With an outstanding medical foundation that includes various internationally accredited medical facilities, qualified healthcare specialists and premium medical services along with a focus on medical robotics, Thailand is well-positioned to be the medical hub of Asia, according to GlobalData, a leading data and analytics company.
Medical tourism is one of the main sectors driving the Thai economy. To support the national transformation into an advanced economy driven by science, technology, and innovation, the government unveiled an ambitious 20-year strategy – Thailand 4.0 – in May 2016. Under the strategy, the Thai government has identified some targeted industries including automation and robotics, digital technology and, biofuel and biochemical.
In addition, to help the country attain the position as a hub of wellness and medical services within a ten-year time frame, the government unveiled ‘A Strategic Plan to Develop Thailand as an International Medical Hub (2016–2025)’ in September 2016. The plan aims to turn Thailand into a medical hub in four major areas: wellness, medical services, academics and products.
Prashant Khadayate, Medical Devices Analyst at GlobalData, says: “The Thailand government plans to embrace the innovation-driven economy with its Thailand 4.0 policy, with a focus on investing in the robotics. The use of medical robotics can further bolster its position in the medical tourism space, where it is the market leader among the Asian countries.
“Furthermore, it has become essential for Thailand to focus on medical robotics to manage its expanding healthcare needs from the future perspective as well. As per the UN report, 37% of Thailand’s population would be above 60 years by 2050.”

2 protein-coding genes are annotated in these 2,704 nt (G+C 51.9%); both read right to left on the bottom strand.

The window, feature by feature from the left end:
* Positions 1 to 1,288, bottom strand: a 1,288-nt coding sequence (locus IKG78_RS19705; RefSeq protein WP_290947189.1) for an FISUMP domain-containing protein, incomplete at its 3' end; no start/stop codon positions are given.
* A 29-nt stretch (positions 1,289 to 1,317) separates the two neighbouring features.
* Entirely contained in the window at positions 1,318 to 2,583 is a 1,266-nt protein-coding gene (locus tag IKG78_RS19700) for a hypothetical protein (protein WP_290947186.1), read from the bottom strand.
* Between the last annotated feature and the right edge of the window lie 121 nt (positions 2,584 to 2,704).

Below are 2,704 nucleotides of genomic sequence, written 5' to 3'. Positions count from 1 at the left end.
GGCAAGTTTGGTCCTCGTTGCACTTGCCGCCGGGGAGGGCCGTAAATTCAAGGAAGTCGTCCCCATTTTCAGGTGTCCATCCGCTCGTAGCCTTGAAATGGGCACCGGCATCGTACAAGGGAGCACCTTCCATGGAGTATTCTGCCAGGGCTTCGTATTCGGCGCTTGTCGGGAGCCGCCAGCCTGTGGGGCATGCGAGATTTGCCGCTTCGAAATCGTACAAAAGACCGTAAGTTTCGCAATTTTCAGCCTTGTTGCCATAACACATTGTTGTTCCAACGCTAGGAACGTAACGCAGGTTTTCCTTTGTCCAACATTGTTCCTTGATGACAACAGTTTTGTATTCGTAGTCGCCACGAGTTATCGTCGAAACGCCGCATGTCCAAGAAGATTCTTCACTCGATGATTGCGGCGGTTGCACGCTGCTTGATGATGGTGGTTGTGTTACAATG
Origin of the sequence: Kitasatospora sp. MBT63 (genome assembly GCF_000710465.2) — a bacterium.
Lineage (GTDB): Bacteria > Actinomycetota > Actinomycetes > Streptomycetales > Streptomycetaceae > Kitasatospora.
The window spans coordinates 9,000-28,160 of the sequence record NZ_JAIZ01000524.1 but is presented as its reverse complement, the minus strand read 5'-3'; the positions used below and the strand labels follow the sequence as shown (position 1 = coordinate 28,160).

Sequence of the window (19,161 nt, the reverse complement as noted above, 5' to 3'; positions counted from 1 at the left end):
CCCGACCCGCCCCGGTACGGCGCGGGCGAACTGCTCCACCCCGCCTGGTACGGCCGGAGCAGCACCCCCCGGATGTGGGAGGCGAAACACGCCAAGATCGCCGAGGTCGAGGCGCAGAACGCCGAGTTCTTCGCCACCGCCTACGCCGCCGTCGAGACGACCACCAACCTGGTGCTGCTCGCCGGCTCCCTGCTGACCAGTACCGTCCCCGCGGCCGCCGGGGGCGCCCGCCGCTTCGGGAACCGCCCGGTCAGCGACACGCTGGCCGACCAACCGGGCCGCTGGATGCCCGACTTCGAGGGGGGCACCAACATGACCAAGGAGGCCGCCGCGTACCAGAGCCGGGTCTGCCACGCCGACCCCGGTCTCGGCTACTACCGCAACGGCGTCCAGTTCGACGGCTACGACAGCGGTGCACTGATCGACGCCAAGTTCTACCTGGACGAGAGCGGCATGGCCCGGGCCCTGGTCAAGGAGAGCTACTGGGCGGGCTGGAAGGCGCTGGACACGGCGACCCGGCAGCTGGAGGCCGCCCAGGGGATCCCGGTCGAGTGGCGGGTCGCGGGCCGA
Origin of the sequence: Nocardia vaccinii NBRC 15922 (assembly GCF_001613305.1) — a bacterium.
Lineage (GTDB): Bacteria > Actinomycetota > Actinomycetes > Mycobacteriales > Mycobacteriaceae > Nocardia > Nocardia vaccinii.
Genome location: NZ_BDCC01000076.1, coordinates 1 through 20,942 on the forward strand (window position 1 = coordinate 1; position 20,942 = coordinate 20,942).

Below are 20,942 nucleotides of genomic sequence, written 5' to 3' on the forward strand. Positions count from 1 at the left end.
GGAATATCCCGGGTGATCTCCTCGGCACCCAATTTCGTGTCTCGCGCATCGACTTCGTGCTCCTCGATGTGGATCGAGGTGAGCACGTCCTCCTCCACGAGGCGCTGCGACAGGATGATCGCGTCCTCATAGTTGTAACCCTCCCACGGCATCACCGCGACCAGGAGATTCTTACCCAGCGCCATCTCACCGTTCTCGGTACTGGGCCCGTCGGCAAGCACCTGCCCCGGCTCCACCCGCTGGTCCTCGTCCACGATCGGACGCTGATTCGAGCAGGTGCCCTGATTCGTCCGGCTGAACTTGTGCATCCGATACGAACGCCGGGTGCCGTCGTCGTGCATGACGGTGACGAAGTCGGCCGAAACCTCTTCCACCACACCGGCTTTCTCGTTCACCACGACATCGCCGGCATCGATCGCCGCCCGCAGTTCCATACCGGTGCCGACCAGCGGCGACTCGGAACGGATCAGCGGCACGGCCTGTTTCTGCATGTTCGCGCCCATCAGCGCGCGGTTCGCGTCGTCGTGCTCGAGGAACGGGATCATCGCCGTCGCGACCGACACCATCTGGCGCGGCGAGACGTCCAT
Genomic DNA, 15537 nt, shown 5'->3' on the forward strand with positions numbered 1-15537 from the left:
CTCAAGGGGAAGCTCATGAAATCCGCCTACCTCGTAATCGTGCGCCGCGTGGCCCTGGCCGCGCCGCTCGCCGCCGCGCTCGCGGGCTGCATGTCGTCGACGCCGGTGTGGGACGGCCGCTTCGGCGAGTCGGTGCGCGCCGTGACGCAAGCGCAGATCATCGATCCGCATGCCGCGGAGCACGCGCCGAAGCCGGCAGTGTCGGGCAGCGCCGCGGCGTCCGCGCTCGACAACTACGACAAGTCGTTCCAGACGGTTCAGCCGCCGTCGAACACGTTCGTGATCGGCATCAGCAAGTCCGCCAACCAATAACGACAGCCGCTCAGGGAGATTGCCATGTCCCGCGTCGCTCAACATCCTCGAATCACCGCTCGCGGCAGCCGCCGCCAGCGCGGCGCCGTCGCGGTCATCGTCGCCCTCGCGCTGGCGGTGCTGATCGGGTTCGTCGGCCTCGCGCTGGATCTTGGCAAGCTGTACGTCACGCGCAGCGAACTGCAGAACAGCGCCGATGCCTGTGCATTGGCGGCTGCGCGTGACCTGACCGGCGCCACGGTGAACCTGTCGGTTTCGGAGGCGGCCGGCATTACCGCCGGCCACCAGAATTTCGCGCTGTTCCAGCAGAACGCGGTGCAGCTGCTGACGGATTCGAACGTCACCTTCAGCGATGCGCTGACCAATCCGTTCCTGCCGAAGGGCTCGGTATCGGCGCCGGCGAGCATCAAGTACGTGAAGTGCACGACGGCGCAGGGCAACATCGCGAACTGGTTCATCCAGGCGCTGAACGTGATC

Thailand’s Board of Investment (BOI), the government’s arm in facilitating and promoting investments, considers surgery-assist robots, therapeutic robots, patient care robots and similar robots as medical devices due to clear medical treatment functions. Some of the popular Thai medical robots are DINSOW (elderly care robot); FHASAI (robot-assisted therapy for children with autism spectrum disorders); SENSIBLE TAB (an arm rehabilitation robot); B-HIVE (a pharmacy automation system); and BUMBEE (a medical dispenser robot).
To promote medical robotics, many public and private organizations have been working closely to drive medical innovation. The Ministry of Science and Technology, Ministry of Public Health and Ministry of Education have jointly set up a committee with a key responsibility to promote medical and health-related innovations.
Khadayate concludes: “According to the Global Wellness Institute, the global medical tourism market is estimated at $50-60bn annually. To leverage this opportunity, Thailand is broadly focusing on three aspects – increase use of medical robotics, spread awareness about the country’s medical tourism industry in various countries through trade events, and provide incentives to the industry players in terms of tax benefits and to the patients in terms of visa facilities.”